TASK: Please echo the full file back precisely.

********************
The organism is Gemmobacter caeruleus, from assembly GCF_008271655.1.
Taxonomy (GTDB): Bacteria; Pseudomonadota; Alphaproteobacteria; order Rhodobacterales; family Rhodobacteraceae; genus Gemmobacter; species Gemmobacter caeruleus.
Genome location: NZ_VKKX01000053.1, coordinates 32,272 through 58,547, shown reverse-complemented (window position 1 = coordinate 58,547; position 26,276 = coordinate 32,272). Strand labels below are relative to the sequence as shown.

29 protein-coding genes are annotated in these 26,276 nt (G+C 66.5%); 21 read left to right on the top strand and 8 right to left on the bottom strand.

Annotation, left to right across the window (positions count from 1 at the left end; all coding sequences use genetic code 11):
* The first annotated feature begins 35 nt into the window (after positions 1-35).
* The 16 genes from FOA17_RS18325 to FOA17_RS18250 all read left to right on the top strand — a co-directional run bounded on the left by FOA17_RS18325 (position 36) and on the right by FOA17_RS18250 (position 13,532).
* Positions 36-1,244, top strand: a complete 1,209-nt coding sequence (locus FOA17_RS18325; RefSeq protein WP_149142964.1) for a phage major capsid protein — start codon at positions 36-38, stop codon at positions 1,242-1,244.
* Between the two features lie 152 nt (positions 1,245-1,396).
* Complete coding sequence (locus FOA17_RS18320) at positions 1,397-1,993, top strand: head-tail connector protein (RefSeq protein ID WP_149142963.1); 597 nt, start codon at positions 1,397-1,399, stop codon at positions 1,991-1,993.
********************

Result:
The organism is Gemmobacter caeruleus, from assembly GCF_008271655.1.
Taxonomy (GTDB): Bacteria; Pseudomonadota; Alphaproteobacteria; order Rhodobacterales; family Rhodobacteraceae; genus Gemmobacter; species Gemmobacter caeruleus.
Genome location: NZ_VKKX01000053.1, coordinates 32,272 through 58,547, shown reverse-complemented (window position 1 = coordinate 58,547; position 26,276 = coordinate 32,272). Strand labels below are relative to the sequence as shown.

29 protein-coding genes are annotated in these 26,276 nt (G+C 66.5%); 21 read left to right on the top strand and 8 right to left on the bottom strand.

Annotation, left to right across the window (positions count from 1 at the left end; all coding sequences use genetic code 11):
* The first annotated feature begins 35 nt into the window (after positions 1-35).
* The 16 genes from FOA17_RS18325 to FOA17_RS18250 all read left to right on the top strand — a co-directional run bounded on the left by FOA17_RS18325 (position 36) and on the right by FOA17_RS18250 (position 13,532).
* Positions 36-1,244, top strand: a complete 1,209-nt coding sequence (locus FOA17_RS18325; RefSeq protein WP_149142964.1) for a phage major capsid protein — start codon at positions 36-38, stop codon at positions 1,242-1,244.
* Between the two features lie 152 nt (positions 1,245-1,396).
* Complete coding sequence (locus FOA17_RS18320) at positions 1,397-1,993, top strand: head-tail connector protein (RefSeq protein ID WP_149142963.1); 597 nt, start codon at positions 1,397-1,399, stop codon at positions 1,991-1,993.